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In Ireland, the weather is a very common topic of casual conversation. This is probably because it changes so often: a single day can see multiple transitions from rain to sunshine and vice versa. Ireland’s insular location, placed at the north western extremity of Europe and surrounded by the North Atlantic on three sides, makes the country receptive to the effects of the Gulf Stream, blessing it with a much milder climate than other areas at such latitude, but also opens it to the fierce winter storms blowing in from the Atlantic. The overall result is a climate described as “mild, moist and changeable”, with winters that are rarely very cold and summers that do not tend to be extremely hot. The high precipitation is what makes much of Ireland so fertile, and the prevailing (and frequent) south westerly winds provide the high frequency of change, which has given rise to the romantic nickname “Isle of the Rainbows”.
As the island is relatively small, there are only limited differences between weather patterns in different regions. Broadly speaking, areas near the western, northern and southern coasts are somewhat more prone to wind and rain, while upland areas across the country are – as anywhere in the world – more likely to experience the extremes of winter.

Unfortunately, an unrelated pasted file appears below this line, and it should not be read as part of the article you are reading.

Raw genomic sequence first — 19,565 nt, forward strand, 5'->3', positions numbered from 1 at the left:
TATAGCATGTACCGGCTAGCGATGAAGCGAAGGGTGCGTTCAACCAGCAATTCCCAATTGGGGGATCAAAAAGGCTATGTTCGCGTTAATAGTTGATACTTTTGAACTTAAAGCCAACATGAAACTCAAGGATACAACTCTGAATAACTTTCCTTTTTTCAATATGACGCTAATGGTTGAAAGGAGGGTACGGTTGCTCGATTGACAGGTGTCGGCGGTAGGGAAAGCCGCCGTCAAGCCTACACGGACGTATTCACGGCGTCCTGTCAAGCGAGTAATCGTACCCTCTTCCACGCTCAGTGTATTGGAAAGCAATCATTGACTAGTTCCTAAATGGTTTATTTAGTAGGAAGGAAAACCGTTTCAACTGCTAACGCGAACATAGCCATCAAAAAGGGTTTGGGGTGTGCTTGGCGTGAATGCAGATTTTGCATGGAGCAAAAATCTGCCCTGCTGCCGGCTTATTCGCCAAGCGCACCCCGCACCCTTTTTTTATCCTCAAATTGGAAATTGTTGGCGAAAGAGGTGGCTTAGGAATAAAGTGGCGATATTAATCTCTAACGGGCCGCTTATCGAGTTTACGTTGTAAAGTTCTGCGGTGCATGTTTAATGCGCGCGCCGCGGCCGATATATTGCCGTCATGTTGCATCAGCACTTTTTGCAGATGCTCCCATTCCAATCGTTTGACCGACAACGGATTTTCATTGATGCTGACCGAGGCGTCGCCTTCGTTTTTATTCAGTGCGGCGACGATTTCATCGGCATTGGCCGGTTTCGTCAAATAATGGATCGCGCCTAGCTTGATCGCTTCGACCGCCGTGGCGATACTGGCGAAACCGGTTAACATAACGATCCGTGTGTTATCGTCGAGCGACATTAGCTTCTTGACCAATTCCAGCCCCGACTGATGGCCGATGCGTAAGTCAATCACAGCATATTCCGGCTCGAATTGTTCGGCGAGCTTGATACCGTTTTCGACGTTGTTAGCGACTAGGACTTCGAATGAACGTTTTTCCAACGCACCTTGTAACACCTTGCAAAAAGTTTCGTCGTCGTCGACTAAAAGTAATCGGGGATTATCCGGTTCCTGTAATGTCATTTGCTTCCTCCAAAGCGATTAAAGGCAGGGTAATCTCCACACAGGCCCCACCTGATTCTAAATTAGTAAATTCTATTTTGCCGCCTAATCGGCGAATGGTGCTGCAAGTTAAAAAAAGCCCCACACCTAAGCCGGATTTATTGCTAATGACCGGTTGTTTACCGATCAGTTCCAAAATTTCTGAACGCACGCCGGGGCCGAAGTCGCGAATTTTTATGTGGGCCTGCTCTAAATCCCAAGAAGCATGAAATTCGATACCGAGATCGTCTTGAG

Visitors to Ireland, no matter at what time of year, should be prepared for changeable conditions. Even during a week-long stay, one is likely to encounter both rain and sunshine, both windy and calm days – but few of the latter.
Average Temperature in Ireland in Degrees Celsius
If you work better in Fahrenheit, please visit this temperature conversion page
If you would like to check what the weather is currently doing in Ireland, please take a look at an Irish weather forecast